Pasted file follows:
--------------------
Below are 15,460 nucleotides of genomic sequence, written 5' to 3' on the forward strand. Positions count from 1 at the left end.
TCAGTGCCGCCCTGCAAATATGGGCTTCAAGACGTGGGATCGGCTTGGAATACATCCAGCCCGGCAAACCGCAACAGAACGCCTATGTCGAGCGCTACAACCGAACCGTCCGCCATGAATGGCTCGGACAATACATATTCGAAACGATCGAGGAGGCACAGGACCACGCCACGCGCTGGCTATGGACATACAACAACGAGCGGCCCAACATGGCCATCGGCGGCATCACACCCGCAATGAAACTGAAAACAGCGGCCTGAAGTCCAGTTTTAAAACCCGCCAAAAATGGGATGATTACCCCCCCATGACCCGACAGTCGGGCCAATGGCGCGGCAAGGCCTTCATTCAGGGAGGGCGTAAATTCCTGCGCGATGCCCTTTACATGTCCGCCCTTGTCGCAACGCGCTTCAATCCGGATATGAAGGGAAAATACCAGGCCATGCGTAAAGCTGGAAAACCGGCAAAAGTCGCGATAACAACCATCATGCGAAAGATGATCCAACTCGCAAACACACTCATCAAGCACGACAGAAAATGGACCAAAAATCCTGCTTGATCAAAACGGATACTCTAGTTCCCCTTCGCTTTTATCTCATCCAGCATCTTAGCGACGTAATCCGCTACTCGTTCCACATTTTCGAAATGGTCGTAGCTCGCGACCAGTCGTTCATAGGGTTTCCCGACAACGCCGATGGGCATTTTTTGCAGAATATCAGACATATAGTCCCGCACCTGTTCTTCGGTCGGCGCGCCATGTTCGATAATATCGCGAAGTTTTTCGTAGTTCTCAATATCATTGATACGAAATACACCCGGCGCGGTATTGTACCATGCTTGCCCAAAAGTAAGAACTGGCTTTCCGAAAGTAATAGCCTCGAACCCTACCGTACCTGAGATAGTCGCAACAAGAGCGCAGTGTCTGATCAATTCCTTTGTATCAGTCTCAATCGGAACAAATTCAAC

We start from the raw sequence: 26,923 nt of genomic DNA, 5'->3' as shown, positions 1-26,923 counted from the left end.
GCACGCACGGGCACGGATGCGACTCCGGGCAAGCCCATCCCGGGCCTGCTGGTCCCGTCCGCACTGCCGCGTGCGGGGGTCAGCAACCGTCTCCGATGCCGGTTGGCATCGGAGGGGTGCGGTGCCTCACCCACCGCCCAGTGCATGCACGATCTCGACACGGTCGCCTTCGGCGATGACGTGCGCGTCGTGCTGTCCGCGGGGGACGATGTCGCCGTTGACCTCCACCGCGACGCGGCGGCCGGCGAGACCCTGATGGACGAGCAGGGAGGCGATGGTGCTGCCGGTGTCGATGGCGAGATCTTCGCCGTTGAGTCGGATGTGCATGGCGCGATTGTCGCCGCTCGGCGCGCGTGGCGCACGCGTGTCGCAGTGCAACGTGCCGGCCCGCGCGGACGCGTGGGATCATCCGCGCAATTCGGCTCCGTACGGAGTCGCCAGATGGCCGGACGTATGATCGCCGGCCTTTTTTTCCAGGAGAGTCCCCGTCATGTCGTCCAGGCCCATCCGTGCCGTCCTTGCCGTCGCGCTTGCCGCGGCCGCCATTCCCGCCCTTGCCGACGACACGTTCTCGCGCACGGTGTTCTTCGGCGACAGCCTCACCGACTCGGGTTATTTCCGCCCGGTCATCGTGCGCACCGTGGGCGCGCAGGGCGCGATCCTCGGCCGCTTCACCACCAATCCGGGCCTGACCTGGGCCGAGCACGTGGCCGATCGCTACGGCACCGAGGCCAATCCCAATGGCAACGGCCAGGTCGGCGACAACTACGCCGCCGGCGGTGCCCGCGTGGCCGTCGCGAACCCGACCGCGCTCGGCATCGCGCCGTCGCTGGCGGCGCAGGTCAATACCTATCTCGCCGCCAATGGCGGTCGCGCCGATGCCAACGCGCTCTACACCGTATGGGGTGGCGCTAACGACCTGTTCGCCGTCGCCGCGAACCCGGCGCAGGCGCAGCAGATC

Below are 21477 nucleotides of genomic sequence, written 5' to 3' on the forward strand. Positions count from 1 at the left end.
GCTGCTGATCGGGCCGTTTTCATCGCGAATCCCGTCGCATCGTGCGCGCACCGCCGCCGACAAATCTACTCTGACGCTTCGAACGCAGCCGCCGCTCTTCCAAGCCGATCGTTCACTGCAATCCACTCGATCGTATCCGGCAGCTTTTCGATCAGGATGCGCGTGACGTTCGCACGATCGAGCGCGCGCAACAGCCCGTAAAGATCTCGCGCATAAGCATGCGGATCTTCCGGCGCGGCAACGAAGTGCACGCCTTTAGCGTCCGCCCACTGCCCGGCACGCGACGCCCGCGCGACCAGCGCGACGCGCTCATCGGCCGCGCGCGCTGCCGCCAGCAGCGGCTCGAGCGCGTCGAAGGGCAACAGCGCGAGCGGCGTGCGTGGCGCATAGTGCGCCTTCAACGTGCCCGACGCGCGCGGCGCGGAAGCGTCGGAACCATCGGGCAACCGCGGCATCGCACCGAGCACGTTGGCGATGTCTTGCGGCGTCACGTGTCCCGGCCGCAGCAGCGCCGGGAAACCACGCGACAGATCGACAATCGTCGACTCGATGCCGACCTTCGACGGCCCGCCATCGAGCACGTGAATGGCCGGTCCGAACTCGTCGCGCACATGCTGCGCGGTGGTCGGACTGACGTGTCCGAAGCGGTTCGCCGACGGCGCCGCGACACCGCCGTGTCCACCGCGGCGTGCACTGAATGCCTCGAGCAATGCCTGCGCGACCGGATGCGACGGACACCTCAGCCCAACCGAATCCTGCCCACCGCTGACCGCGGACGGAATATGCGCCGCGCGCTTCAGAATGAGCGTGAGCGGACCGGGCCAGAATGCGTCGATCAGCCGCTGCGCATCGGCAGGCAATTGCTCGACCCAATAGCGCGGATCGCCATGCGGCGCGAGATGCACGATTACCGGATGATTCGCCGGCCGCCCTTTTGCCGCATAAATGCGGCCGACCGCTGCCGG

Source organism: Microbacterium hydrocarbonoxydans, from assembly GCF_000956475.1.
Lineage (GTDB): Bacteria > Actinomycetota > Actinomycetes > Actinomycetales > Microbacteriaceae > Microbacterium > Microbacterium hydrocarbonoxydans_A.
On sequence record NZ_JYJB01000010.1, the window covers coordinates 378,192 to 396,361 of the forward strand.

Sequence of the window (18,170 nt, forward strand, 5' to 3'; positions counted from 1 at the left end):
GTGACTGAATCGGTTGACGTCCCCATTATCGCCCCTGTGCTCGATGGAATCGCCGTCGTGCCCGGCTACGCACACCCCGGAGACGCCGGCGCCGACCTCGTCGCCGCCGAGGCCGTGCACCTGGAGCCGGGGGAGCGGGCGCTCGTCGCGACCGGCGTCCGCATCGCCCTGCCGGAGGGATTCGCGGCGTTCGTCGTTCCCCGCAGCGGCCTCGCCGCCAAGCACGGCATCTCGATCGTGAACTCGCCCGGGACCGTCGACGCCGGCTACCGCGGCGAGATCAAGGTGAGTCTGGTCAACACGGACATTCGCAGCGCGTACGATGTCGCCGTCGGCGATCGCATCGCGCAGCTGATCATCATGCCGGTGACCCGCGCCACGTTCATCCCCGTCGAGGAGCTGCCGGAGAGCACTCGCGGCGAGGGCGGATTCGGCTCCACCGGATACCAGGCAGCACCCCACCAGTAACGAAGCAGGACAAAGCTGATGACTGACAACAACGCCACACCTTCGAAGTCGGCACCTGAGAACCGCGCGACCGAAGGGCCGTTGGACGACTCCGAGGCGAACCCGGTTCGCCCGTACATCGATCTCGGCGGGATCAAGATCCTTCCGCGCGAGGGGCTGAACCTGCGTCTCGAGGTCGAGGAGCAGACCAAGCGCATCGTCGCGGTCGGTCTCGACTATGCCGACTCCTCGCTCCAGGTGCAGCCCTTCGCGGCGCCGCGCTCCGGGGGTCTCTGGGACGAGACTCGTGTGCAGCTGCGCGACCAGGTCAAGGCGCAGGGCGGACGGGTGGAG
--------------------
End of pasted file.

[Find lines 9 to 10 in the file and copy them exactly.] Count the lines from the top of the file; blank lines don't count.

On sequence record NZ_JYJB01000010.1, the window covers coordinates 378,192 to 396,361 of the forward strand.

Sequence of the window (18,170 nt, forward strand, 5' to 3'; positions counted from 1 at the left end):